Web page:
Opportunities, resources, and techniques for implementing genomics in clinical care

Teri A. Manolio*, Robb Rowley, Marc S. Williams, Dan Roden, Geoffrey S. Ginsburg, C. Bult, R. L. Chisholm, Patricia A. Deverka, Howard L. McLeod, George A. Mensah, Mary V. Relling, Laura Lyman Rodriguez, Cecelia Tamburro, Eric D. Green

*Corresponding author for this work

Research output: Contribution to journalReview articlepeer-review

14 Scopus citations

Abstract

Advances in technologies for assessing genomic variation and an increasing understanding of the effects of genomic variants on health and disease are driving the transition of genomics from the research laboratory into clinical care. Genomic medicine, or the use of an individual's genomic information as part of their clinical care, is increasingly gaining acceptance in routine practice, including in assessing disease risk in individuals and their families, diagnosing rare and undiagnosed diseases, and improving drug safety and efficacy. We describe the major types and measurement tools of genomic variation that are currently of clinical importance, review approaches to interpreting genomic sequence variants, identify publicly available tools and resources for genomic test interpretation, and discuss several key barriers in using genomic information in routine clinical practice.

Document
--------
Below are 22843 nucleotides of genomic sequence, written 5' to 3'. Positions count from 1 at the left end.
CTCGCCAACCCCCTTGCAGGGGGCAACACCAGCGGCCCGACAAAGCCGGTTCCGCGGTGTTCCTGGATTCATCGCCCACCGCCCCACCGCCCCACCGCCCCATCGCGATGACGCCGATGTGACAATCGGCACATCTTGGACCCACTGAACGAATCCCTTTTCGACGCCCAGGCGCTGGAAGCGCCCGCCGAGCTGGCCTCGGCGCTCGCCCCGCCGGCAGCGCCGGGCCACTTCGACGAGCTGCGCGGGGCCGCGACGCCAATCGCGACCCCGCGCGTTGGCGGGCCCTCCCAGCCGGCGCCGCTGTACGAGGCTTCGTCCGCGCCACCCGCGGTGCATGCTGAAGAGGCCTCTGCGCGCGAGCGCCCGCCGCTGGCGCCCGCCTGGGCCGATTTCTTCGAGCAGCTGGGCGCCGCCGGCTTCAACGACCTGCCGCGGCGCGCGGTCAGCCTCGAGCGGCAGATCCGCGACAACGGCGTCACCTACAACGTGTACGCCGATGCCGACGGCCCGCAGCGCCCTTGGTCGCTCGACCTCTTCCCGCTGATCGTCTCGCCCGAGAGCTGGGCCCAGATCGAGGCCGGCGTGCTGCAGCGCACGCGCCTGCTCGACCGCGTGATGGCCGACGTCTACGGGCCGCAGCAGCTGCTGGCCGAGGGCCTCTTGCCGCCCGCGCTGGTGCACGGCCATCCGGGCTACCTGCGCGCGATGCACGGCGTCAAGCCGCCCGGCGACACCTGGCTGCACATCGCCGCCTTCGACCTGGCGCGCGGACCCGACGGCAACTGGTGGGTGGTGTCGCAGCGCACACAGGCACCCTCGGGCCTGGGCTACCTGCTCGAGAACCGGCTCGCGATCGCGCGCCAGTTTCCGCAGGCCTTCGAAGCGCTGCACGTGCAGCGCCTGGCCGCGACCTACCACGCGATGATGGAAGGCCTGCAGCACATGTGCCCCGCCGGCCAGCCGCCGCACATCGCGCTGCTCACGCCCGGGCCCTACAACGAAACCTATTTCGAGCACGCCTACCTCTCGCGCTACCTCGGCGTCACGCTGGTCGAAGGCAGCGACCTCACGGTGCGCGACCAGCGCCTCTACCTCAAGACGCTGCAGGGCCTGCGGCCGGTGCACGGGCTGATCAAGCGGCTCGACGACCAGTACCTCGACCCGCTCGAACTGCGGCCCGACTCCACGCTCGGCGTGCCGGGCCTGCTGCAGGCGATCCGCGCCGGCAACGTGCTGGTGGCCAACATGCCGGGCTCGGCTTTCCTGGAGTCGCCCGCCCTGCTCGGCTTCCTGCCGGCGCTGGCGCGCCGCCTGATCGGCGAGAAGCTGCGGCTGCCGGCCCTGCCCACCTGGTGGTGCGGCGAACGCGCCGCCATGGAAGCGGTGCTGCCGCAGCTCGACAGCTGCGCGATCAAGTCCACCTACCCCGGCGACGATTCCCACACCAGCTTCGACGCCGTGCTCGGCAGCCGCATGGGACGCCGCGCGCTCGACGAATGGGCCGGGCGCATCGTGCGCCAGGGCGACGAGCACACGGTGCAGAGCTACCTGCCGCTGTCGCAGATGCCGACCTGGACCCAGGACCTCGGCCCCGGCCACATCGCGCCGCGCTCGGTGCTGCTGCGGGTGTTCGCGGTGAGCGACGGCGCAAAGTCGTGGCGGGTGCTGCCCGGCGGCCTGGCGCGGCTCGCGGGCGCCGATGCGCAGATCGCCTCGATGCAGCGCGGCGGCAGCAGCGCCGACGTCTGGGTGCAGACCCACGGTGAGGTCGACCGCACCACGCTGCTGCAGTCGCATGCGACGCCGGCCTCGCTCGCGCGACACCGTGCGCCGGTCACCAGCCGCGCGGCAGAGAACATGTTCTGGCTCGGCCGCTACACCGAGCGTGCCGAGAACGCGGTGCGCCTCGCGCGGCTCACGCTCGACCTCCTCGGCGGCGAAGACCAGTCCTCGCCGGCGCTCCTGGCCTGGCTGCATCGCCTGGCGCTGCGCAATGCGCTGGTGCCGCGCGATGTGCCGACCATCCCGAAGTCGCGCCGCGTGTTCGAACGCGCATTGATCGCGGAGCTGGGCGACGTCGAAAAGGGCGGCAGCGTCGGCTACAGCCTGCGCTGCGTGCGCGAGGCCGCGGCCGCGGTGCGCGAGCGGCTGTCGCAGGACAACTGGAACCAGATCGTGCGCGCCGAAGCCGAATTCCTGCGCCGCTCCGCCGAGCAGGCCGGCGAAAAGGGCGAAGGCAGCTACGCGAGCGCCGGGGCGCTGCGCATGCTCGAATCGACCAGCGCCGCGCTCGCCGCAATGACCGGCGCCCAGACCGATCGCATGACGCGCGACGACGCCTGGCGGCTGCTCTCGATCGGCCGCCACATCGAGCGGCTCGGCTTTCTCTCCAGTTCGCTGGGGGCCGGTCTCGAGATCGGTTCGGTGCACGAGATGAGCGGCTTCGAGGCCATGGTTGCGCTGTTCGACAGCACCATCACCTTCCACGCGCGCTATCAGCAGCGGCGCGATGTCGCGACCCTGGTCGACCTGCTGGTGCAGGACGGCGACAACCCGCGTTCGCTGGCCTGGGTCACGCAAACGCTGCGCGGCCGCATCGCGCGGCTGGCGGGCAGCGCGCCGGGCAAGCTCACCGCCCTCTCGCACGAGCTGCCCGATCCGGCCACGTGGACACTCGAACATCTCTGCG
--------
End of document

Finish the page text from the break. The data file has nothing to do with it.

Original languageEnglish (US)
Pages (from-to)511-520
Number of pages10
JournalThe Lancet
Volume394
Issue number10197
DOIs
StatePublished - Aug 10 2019

ASJC Scopus subject areas

  • Medicine(all)

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